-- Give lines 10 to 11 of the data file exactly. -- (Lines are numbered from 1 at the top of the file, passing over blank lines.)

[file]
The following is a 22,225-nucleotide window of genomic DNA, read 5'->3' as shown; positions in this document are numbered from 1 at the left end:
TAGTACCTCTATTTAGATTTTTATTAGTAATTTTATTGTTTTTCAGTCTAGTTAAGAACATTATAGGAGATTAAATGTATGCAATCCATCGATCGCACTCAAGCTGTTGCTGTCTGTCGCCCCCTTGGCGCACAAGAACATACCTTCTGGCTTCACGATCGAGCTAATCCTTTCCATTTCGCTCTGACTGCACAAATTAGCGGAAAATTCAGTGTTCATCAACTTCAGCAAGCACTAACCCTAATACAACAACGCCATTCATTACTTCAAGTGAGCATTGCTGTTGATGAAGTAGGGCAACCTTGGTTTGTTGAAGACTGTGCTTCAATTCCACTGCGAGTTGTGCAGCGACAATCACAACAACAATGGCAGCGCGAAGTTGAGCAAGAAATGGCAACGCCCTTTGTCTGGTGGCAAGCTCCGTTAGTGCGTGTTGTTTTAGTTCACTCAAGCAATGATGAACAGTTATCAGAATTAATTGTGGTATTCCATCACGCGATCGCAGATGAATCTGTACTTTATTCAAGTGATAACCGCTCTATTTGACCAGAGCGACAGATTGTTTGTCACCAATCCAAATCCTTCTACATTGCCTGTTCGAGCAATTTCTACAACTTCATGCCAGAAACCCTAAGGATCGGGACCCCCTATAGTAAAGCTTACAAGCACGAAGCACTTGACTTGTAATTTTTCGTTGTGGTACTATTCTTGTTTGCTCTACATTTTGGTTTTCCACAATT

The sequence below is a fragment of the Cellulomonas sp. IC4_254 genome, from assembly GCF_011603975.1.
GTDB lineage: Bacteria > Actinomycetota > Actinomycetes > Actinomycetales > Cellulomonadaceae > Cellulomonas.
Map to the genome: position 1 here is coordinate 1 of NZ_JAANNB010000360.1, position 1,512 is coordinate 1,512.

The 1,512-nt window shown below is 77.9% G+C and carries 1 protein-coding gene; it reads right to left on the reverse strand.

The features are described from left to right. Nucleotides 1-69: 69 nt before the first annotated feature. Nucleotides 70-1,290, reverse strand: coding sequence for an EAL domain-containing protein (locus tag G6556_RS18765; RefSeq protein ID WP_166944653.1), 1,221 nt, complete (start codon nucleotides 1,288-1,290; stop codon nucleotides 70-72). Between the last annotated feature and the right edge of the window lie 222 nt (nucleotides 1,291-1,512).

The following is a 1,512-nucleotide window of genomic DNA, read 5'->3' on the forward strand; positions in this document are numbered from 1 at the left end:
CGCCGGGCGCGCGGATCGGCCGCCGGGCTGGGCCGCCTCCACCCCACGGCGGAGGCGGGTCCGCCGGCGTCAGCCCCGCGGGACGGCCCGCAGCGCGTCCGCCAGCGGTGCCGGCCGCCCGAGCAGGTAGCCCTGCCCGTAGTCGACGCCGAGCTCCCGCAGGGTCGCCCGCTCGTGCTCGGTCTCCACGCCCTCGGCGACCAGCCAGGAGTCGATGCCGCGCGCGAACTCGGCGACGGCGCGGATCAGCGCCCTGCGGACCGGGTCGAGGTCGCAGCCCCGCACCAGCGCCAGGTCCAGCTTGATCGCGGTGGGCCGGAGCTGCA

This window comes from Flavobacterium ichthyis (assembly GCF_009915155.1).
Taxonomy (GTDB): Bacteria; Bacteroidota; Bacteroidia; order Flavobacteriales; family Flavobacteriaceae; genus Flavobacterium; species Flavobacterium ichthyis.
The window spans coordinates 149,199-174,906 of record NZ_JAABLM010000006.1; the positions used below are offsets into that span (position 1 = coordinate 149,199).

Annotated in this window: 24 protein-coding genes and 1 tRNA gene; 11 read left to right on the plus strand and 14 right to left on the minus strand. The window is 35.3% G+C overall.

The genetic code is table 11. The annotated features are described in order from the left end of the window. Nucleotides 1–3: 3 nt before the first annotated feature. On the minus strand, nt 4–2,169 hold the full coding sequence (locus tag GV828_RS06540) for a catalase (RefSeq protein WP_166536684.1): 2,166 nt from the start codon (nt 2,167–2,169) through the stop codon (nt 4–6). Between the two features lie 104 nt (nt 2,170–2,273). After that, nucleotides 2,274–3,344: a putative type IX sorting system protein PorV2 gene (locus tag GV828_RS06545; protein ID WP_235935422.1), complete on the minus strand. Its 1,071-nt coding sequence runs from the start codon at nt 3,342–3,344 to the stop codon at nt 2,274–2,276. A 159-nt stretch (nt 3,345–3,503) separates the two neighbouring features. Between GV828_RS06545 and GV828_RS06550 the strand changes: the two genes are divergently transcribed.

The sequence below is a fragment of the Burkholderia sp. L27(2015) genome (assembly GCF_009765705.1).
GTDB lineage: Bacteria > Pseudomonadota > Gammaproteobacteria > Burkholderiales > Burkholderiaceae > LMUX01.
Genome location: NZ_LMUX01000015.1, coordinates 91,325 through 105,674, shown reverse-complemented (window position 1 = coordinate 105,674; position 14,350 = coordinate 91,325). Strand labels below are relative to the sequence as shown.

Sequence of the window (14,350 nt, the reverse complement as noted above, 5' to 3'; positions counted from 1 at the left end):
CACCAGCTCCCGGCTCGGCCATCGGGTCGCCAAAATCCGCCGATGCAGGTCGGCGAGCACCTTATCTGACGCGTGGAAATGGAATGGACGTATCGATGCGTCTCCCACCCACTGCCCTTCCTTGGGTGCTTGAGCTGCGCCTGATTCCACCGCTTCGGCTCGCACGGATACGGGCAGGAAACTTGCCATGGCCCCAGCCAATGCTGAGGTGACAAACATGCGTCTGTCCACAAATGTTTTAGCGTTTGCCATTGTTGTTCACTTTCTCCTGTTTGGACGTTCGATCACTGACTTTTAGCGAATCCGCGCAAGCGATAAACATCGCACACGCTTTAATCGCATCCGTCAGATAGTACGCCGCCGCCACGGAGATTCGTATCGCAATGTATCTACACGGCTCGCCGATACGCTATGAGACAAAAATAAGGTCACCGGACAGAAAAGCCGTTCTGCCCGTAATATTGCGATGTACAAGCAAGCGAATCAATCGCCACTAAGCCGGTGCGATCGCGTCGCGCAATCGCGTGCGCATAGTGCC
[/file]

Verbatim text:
This window comes from Flavobacterium ichthyis (assembly GCF_009915155.1).
Taxonomy (GTDB): Bacteria; Bacteroidota; Bacteroidia; order Flavobacteriales; family Flavobacteriaceae; genus Flavobacterium; species Flavobacterium ichthyis.